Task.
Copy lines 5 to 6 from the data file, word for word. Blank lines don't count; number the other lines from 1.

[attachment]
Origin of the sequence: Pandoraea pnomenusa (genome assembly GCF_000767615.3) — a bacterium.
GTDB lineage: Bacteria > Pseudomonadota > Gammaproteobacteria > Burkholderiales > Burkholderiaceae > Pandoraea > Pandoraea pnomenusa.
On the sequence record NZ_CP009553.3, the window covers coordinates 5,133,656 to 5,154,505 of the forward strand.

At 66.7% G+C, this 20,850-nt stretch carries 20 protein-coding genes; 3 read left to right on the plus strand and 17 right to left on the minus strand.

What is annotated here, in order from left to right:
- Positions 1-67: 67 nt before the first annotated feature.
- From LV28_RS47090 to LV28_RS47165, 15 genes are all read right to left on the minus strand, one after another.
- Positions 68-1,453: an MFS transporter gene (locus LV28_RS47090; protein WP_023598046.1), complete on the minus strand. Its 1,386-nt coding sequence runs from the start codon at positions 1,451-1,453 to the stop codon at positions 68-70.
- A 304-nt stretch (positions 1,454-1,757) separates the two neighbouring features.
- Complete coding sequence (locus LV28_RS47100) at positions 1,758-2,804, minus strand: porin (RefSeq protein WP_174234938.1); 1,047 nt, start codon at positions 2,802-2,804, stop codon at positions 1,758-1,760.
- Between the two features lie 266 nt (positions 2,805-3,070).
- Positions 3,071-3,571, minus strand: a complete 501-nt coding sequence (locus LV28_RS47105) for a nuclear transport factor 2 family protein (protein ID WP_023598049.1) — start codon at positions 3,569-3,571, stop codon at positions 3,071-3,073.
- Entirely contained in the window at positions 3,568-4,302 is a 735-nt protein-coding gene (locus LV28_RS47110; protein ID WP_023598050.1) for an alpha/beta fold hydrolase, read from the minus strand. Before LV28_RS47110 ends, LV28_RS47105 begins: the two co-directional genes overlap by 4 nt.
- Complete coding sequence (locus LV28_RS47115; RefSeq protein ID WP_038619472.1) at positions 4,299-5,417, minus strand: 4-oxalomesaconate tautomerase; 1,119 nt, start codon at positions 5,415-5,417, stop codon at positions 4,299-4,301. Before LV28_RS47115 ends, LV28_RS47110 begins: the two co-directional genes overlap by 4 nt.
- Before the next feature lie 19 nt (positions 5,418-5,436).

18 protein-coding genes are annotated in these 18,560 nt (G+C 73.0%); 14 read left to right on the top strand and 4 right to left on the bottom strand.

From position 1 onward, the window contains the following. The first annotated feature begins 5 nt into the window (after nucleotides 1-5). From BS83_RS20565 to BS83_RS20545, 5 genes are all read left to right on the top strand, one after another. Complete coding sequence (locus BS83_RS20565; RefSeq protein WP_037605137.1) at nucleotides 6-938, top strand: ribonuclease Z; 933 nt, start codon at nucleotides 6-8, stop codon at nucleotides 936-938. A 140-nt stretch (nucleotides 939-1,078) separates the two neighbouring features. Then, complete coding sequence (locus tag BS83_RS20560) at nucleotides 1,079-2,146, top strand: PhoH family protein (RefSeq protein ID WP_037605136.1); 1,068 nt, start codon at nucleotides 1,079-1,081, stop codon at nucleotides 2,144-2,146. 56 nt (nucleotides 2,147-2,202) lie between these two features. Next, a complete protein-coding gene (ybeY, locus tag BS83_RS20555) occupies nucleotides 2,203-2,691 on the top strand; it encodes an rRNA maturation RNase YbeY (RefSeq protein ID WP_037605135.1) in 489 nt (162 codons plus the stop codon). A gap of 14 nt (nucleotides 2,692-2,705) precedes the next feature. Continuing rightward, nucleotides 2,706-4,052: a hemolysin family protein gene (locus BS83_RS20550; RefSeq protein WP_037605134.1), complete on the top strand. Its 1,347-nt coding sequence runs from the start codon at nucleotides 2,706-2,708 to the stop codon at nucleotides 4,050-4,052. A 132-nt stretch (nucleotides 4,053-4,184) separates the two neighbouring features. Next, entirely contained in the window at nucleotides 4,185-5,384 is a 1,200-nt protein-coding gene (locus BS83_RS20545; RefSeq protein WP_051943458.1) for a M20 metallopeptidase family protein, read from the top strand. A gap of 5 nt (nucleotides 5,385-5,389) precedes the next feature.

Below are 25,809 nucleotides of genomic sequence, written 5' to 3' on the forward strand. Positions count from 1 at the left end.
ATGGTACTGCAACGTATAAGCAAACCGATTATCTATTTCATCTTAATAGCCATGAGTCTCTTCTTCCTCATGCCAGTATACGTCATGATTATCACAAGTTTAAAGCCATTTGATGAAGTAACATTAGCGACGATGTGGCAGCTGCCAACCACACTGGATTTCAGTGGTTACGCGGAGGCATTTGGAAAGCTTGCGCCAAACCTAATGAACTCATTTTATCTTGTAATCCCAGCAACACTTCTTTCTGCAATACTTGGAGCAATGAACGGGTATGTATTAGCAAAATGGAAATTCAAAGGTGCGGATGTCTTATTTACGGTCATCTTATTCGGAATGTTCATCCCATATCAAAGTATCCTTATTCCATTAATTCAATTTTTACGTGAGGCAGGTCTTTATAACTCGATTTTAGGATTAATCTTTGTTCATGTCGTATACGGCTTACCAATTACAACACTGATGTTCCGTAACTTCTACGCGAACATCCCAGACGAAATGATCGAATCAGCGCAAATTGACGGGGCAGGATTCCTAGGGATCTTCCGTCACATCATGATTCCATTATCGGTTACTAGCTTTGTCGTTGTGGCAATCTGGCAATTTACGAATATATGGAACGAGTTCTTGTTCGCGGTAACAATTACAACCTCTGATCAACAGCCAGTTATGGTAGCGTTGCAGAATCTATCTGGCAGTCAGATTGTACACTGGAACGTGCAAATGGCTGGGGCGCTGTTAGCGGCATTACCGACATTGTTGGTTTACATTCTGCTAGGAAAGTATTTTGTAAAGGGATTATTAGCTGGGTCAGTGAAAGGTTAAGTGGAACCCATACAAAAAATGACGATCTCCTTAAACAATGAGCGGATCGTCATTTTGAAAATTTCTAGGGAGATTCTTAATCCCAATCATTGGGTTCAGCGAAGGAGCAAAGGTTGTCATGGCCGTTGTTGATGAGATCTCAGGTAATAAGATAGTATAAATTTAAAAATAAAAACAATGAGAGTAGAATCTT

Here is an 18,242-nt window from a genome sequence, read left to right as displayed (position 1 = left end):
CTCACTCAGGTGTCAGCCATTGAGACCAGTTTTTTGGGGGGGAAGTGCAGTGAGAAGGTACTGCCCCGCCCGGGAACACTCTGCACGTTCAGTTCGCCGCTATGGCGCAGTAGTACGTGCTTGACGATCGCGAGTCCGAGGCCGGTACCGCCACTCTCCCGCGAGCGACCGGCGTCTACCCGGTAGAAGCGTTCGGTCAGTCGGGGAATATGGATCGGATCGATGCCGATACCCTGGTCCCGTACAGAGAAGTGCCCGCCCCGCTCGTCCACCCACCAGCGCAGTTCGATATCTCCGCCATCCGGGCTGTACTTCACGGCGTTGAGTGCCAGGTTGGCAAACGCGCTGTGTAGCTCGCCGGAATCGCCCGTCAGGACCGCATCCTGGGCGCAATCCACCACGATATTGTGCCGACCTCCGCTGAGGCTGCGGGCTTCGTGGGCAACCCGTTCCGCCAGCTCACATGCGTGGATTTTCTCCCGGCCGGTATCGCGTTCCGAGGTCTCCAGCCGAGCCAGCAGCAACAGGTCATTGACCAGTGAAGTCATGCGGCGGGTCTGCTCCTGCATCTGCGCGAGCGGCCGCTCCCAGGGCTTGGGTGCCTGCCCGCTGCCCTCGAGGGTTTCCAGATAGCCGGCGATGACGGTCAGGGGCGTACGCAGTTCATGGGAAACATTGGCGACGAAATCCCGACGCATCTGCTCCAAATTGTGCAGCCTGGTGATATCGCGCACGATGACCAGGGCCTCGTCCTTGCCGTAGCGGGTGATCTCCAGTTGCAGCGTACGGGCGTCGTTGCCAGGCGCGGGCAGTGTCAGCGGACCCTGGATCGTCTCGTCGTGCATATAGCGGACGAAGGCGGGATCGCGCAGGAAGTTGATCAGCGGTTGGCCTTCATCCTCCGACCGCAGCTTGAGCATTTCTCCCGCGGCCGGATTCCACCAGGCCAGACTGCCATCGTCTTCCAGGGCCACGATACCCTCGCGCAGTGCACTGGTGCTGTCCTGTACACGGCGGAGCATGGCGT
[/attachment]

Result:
What is annotated here, in order from left to right:
- Positions 1-67: 67 nt before the first annotated feature.